So the crucial thing is to see what is going on in the body at a given moment.

That’s right. Focus on your digestion, on how your stool looks, on whether you slept well, whether you’re hungry. If, for example, I’m feeling irritated and aggressive, I’m sweating for no reason and have diarrhoea, it means pitta is taking the lead and it needs to be balanced out.

It is hard to say whether Ayurveda is 5000 or 40,000 years old, but it is definitely ancient and it comes from India. It is still popular there today?

It is deeply rooted in Indian culture. Even those who do not study it often naturally follow its teachings because, for example, their grandmas tell them to do something. There are chains of special pharmacies and Ayurvedic hospitals. But modern India is fascinated with the West and is abandoning Ayurveda, which is taking the back seat even in small towns, where until recently it has been the only healing method. Western medicine is in the lead. In 2015, as part of my studies, I went to an Ayurvedic conference in India and I was shocked – the students of local Ayurvedic universities were not interested in the lectures, some events had only 15 attendees in a room that could fit 500. It turned out that most students of Ayurveda were people who did not get into med school – usually women, since they do not have to support their families. Indians choose modern medicine, which quickly eliminates the symptoms and gives immediate results, but doesn’t necessarily treat the underlying conditions. The Vedas do say that Ayurveda is a system for the rich – you need time and money to prepare the medicine, have people performing massages, and so on. This is one of the reasons why a lot of emphasis is put on prevention and nipping diseases in the bud.

Just like in traditional Chinese medicine.

These two systems share many similar concepts, but the details differ. They come from different territories and are based on different herbs, but they both stress the importance of a diet based on local products.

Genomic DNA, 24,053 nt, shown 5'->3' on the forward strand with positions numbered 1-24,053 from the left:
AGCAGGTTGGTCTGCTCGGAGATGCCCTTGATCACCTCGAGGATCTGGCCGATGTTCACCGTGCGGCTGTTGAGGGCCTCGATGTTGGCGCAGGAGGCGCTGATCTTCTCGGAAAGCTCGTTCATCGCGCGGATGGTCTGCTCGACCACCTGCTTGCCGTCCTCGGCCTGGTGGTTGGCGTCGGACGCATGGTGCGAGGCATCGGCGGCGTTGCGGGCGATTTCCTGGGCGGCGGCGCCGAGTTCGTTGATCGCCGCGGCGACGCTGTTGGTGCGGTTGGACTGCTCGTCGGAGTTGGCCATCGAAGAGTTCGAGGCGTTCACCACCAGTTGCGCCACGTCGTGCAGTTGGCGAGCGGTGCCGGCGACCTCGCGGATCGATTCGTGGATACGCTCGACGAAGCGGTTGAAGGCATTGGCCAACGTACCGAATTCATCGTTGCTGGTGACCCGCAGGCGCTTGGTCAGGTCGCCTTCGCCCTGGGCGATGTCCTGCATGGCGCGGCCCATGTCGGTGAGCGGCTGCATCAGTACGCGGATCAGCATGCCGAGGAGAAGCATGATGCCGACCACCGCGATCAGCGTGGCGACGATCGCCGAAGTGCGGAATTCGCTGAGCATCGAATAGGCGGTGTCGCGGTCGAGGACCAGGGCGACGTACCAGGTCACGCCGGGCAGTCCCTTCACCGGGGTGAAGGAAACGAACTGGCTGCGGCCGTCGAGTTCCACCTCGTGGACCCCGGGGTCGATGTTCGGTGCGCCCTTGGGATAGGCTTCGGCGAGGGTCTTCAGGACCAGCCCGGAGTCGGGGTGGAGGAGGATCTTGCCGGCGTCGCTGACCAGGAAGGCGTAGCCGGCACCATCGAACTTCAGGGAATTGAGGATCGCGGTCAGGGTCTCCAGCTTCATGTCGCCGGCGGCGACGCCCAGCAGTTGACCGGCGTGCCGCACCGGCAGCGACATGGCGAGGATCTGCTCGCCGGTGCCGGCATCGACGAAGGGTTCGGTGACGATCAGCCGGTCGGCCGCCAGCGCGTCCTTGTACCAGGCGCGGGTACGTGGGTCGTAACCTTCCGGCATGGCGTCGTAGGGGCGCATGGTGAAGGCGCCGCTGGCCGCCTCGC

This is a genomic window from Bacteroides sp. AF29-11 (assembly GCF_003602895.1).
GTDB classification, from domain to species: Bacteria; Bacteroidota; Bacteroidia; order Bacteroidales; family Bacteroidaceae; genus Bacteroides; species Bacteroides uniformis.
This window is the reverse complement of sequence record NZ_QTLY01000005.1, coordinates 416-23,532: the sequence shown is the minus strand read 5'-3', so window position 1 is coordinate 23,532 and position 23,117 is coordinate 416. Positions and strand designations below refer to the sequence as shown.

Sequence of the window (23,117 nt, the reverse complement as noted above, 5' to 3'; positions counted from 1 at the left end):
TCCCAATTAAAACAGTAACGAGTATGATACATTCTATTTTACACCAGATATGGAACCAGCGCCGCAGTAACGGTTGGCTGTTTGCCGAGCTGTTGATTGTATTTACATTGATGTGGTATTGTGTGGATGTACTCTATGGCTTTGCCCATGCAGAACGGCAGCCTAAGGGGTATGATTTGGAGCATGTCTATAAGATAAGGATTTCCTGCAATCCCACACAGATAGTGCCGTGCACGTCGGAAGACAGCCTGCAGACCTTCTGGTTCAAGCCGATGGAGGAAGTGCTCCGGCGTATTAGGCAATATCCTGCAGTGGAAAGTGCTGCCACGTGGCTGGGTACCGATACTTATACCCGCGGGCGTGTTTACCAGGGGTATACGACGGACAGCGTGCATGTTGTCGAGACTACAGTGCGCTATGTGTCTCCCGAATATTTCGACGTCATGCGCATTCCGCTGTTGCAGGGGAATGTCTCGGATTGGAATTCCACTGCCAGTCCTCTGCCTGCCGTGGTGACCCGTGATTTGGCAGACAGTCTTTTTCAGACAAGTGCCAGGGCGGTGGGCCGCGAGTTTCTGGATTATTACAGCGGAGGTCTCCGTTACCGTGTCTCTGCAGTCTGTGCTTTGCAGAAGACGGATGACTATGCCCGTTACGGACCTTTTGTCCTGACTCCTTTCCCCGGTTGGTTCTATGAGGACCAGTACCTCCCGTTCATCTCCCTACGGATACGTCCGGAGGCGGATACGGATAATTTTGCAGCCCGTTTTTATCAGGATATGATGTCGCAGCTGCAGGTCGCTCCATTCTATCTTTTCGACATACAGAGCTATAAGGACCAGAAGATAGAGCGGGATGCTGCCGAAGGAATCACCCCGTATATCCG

Precisely, local products. This goes against the Ayurvedic dietary recommendations. During detox, you need to buy ghee, saffron, cumin, turmeric – things we don’t usually use in Poland. Even rice is not natural for a Slavic stomach.

It is difficult to reconcile the two, and there are different views on the subject in the Ayurvedic community. Some say that Ayurveda should have never left India, because those who don’t know Sanskrit, cannot read the source texts of the Vedas. Those a bit more modern say that the world needs holistic healing systems based on natural products, which not only provide us with recipes, but also teach us to observe our bodies and the nature around us. That is why Ayurveda is also widely used in the West. Some are trying to adapt the recipes from the Vedas to products available in Europe, describing the properties of the local fruit, vegetables and spices. Do they warm the body? How do they impact digestion? Atreya Smith wrote a book describing Western spices in Ayurvedic terms, and advocates prioritizing them as products that are a part of local culture.

All the herbs you prescribed to me come from India.

When I start working with a client, I try to stay close to the original – the properties of asafoetida, rice, herbs shipped from India. I know how they work, they are my basis. Only when the client’s body is balanced, do I gradually add seasonal and local products from our culture. The things we digest best are those that have been available in our area for a while. Our ancestors would probably have a hard time digesting bananas, but we can already handle them pretty well, though they should not be the basis of our diet. Rice can gradually be substituted with our groats, we can introduce local herbs.